While people often associate mucus with illness or disease, it plays an important role in many of the body’s healthy functions. Still, it can be alarming when stools suddenly contain large amounts of mucus. Any change in stool’s consistency, color, or frequency is a sign of potential illness. Mucus in stools can indicate many issues that vary greatly in severity.
The large intestine’s mucous membrane enables easier bowel movements and defends against pathogens. Because of this membrane, all stools contain a slight amount of unnoticeable mucus. However, certain inflammatory processes can break down the mucosal layer and increase stool mucus levels. Other issues may increase mucus production or accumulation.
Some of the most common causes of mucus in stools are bacterial infections from Salmonella, C. difficile, Campylobacter, or Shigella. These lead to food poisoning and similar issues that increase the amount of mucus in stools. Signs of a bacterial infection include diarrhea, cramping, nausea, fever, and vomiting. Parasitic infections, such as trichomoniasis and malaria, may also be responsible for mucus in stools.
Anal fissures are tears in the moist mucosa that lines the anus. They result from frequent diarrhea, firm stools, and other bowel issues. While painful, anal fissures are often minor and heal with time. Ulcers can have similar qualities to anal fissures and also lead to mucus in stools. Both may result from underlying conditions that affect the mucous membrane of the large intestine.
Impacted stools, hernias, tumors, ulcers, and the passing of a non-food item can obstruct the bowels. A bowel obstruction often causes simple issues like cramps, constipation, gas, vomiting, or bloating. However, mucus and fluid will begin to escape from the impacted stool, leading to noticeable mucus leakage and fecal incontinence. After the bowel obstruction clears, the next several bowel movements may have mucus-rich stools.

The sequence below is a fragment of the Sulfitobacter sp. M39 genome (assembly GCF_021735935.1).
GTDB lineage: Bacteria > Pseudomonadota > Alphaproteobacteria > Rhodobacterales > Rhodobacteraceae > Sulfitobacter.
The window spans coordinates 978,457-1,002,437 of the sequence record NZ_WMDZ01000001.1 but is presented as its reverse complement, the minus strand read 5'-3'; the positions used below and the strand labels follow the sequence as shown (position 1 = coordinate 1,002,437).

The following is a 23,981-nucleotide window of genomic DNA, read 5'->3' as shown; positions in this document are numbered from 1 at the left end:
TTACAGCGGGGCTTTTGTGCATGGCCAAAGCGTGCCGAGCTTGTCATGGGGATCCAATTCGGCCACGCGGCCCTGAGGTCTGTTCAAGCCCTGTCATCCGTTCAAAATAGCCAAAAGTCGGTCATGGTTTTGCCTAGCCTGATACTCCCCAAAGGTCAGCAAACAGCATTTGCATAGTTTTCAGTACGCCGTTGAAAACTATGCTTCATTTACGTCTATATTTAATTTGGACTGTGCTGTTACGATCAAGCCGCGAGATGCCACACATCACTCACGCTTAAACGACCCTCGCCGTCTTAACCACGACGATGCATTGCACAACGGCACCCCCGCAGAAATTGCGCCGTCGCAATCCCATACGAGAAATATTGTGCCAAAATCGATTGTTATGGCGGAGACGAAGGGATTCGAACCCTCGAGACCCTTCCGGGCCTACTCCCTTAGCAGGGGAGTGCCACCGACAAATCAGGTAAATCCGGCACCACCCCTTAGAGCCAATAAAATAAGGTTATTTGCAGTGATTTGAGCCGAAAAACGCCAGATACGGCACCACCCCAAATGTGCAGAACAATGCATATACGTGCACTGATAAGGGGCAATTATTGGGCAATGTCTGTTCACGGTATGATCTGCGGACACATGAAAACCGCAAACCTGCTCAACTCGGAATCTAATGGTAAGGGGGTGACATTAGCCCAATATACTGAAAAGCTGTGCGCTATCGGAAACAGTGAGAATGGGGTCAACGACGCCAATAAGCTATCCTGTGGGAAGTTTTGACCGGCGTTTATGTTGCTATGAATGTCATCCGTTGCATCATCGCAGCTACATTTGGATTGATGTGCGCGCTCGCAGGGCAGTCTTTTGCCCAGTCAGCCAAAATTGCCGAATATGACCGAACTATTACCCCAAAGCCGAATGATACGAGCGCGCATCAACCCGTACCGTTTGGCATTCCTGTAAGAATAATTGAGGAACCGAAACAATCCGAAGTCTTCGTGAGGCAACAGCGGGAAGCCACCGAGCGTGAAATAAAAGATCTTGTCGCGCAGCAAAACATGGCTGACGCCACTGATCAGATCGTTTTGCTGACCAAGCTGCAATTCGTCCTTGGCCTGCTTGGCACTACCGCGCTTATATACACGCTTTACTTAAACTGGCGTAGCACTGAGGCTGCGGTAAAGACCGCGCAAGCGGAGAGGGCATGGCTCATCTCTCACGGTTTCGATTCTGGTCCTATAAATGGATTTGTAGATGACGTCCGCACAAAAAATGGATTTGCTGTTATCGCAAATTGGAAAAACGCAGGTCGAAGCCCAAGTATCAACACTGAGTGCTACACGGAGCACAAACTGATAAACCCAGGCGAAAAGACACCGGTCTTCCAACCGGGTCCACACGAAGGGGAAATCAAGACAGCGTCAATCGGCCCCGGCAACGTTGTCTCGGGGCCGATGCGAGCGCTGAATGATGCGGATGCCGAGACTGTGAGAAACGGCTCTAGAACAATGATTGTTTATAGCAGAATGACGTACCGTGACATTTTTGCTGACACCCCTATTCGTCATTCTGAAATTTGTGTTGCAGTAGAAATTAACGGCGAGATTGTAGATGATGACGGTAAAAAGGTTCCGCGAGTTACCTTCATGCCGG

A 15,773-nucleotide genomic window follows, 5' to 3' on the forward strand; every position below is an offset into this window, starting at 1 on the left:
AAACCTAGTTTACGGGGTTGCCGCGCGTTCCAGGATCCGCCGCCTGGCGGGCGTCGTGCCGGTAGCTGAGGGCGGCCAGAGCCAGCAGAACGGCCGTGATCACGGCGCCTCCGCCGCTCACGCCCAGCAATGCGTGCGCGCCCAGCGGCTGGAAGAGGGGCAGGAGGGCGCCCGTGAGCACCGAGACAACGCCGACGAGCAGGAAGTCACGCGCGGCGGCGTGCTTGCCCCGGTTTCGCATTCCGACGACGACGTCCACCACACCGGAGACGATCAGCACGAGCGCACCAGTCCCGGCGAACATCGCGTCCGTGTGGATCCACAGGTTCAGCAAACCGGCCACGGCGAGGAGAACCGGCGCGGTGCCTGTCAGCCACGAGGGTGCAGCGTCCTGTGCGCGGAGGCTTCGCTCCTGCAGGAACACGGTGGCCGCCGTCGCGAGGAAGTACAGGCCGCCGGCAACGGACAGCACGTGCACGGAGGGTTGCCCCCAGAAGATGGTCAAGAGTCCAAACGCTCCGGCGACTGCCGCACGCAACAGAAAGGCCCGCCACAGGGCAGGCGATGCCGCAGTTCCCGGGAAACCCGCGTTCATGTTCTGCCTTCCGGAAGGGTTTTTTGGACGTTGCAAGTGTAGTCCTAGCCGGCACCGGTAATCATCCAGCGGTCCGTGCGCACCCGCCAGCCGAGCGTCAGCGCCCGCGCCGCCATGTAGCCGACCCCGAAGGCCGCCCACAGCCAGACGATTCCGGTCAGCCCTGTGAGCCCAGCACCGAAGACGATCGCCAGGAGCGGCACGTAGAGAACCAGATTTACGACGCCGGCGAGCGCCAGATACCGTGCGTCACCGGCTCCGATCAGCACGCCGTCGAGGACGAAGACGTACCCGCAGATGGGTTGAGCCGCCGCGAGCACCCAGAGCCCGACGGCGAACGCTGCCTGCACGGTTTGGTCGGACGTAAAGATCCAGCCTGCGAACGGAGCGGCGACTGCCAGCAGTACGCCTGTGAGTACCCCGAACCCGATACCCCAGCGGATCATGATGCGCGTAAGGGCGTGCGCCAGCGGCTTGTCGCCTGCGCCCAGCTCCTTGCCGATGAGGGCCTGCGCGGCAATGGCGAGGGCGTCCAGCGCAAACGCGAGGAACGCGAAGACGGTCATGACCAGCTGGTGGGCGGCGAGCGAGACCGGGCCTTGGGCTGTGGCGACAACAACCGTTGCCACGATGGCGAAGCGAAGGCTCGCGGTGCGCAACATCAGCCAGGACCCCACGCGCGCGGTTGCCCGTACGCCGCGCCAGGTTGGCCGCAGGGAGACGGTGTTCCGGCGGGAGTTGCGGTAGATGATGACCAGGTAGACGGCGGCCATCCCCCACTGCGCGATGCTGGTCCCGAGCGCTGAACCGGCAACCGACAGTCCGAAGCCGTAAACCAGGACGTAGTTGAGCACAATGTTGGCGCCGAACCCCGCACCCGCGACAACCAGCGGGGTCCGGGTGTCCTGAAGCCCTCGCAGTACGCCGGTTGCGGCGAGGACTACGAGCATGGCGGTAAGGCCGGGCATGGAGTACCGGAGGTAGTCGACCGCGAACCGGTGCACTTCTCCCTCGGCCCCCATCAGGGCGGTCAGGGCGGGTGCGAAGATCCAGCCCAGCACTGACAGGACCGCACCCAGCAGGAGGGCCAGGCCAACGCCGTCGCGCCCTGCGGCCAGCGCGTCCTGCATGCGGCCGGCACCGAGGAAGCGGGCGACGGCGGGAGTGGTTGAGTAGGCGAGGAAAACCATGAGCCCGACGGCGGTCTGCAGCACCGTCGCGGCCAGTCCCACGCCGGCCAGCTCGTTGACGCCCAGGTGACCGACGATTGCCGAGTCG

Conditions such as irritable bowel syndrome (IBS) and cancer can increase mucus production. Typically, mucus production is more common in people with diarrhea-predominant IBS than constipation-predominant IBS. Ulcerative colitis may lead to inflammation of the large intestine, causing it to develop ulcers that produce pus and mucus. These more serious issues usually cause bleeding that is noticeable in the stool itself or on toilet paper after wiping.
Food allergies may contribute to mucus levels in stools, and also tend to cause bloating, diarrhea, rashes, and constipation. Even simple issues like diarrhea may lead to dehydration that causes excess mucus to accumulate and attach to stools. Allergies or food intolerances may also cause inflammation that affects mucus production. If mucus levels in stools only increase after eating a specific food, an allergy is probably responsible.
Unusual mucus in stools has many causes, making diagnosis difficult. A doctor’s goal is to determine what underlying issue triggered the increase. Diagnosis begins with a physical exam and blood test. Other tests may include stool cultures, colonoscopies, endoscopies, imaging tests, and urinalysis. For simple issues, the doctor may be able to quickly make a diagnosis. More difficult problems may require several rounds of tests.
The treatment for mucus in stools will vary depending on the underlying condition. For simple issues, minor lifestyle changes, such as increasing fluid intake or following a healthy diet, can resolve the symptom. Prescription medications may be necessary for conditions like IBS or ulcerative colitis. Anal fissures or similar problems may resolve on their own. Less commonly, chronic anal fissures may require surgical procedures.
Mucus naturally exists in stools, so it is not possible nor advisable to prevent it entirely. However, maintaining a healthy diet, drinking plenty of fluids, and taking probiotic supplements can protect against infections and similar issues that may increase mucus levels. More serious conditions are not as simple to prevent, but regular screening can help catch them early in their progression.
If there is a significant increase of mucous in the stool, it is important to speak with a medical professional. Bleeding or changes in bowel habits are other signs to look out for. Bloody, mucus-rich stools that accompany abdominal cramping or similar symptoms indicate a serious condition.
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